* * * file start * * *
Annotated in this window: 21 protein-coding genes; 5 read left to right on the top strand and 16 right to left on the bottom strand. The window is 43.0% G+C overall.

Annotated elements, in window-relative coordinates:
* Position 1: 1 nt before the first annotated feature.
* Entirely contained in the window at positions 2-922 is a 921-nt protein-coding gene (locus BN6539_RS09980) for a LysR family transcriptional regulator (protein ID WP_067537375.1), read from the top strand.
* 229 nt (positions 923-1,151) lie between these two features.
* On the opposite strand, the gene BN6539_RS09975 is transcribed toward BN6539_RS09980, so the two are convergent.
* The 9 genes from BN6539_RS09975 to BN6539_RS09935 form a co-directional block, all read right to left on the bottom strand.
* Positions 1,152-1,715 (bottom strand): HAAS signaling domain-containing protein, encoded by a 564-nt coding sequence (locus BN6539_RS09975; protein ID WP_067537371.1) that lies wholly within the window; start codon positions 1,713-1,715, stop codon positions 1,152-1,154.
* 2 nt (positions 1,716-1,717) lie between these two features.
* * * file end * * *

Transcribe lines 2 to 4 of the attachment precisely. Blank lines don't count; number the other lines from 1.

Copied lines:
Annotated elements, in window-relative coordinates:
* Position 1: 1 nt before the first annotated feature.
* Entirely contained in the window at positions 2-922 is a 921-nt protein-coding gene (locus BN6539_RS09980) for a LysR family transcriptional regulator (protein ID WP_067537375.1), read from the top strand.